clan. Kenyata wrote that the "family group of the
murdered man took up arms and invaded the homestead
with the object of killing the murderer or one of his
close relatives, and letting them realise that the
murdered man had a family group capable of inflicting
retribution on behalf of one of its members". The
human dignity and communal status of the murdered man
had to be affirmed.That response, however, held
within its vortex a potential for perpetual
counter-revenge and consequent permanent depletion of
the tribe.

Among the Massa, in Chad, to remain inactive in the
face of an insult is to "admit one's inferiority" and
to "leave the field free for physical violence or
magical aggression". Yet revenge and counter-violence
was not always inevitable. Various of these African
communities, therefore, came up with different
strategies. Among the Tonga the injunction was to
"have strong hearts" by bearing the pain without
complaining. Their children graduated from yelling and
screaming, while babies and children, to refusing to
cry even under excruciating pain as they got older.
Unlike Yoruba women in Nigeria (who are reputed for
hurling abuses and curses at their husbands while
gripped by the pain of giving birth), Tonga and Fulani
women never cry out even "though they say the pain is
like a flame". Other people turn to mediators whose
magical powers are assumed to make them neutral in
moments of settling disorder.

Kenyata reported that among the Kikuyu a dramatic
transformation occurs when a Kikuyu man's first child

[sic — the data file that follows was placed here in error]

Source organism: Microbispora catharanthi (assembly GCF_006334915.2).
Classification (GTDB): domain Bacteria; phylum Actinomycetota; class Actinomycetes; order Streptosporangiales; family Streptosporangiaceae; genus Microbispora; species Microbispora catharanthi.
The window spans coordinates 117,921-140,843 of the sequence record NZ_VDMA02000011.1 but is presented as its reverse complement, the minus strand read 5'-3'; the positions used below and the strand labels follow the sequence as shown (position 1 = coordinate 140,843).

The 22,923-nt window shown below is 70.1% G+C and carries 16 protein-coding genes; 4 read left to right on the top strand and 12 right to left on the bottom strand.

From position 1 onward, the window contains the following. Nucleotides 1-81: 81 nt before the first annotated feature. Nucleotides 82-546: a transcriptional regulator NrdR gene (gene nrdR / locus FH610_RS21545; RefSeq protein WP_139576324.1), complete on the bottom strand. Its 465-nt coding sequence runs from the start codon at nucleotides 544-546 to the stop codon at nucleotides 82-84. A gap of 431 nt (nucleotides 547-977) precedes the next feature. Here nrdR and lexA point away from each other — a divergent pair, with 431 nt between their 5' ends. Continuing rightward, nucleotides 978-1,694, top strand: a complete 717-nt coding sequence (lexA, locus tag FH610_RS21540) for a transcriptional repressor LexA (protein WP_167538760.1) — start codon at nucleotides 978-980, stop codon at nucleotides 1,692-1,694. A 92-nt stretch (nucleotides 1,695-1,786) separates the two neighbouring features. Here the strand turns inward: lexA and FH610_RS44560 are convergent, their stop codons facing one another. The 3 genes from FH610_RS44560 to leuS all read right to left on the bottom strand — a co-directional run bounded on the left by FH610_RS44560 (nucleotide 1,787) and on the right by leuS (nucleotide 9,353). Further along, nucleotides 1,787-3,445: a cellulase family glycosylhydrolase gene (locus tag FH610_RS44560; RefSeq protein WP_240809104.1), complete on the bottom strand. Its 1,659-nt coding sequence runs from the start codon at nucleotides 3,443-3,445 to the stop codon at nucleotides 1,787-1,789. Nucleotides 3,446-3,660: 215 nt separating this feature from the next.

was circumcised and ready to marry. The father was,
thereafter, regarded as a junior elder through a
ceremony that "signifies that he is now a peaceful
man, that he is no longer a carrier of spear and
shield, or a pursuer of the vanity of war and plunder.
That he has now attained a stage where he has to take
the responsibility of carrying the symbols of peace
and to assume the duty of peace-maker in the
community". The society had devised an escape route
out of the potential cycle of violence, into a
trajectory of peace-building and communication across
political and communal divides.

In his famous novel "THINGS FALL APART", the Nigerian
novelist Chinua Achebe, invented the main character
called "Okonkwo". He is a man of maximum powers.
Okonkwo dug more mounds of wet earth on which to plant
and breed more yam than any other member of his
community. His physical powers and wrestling skills
made him triumphant over all in the land. His
obedience to injunctions of manhood were so extreme
that he did not draw back (even in the face of
contrary advice by a close friend)from using his own
machete to slaughter a young boy whom the community
had put under his roof (and had grown to see him as a
father) till the lad could be killed in the forest
under a collectively approved ritual. It is clear from
the novel that the Igbo people, of whom Achebe is a
member, disapproved of such extremities in the conduct
of human affairs.

Another people, the Banyanga of the Democratic
Republic of Congo, also rejected the jetissoning of
restraint and "coolness" or "being calm". In their
traditional folktale they tell their hero, Mwindo,
thus: "You, Mwindo, never accept being criticized; the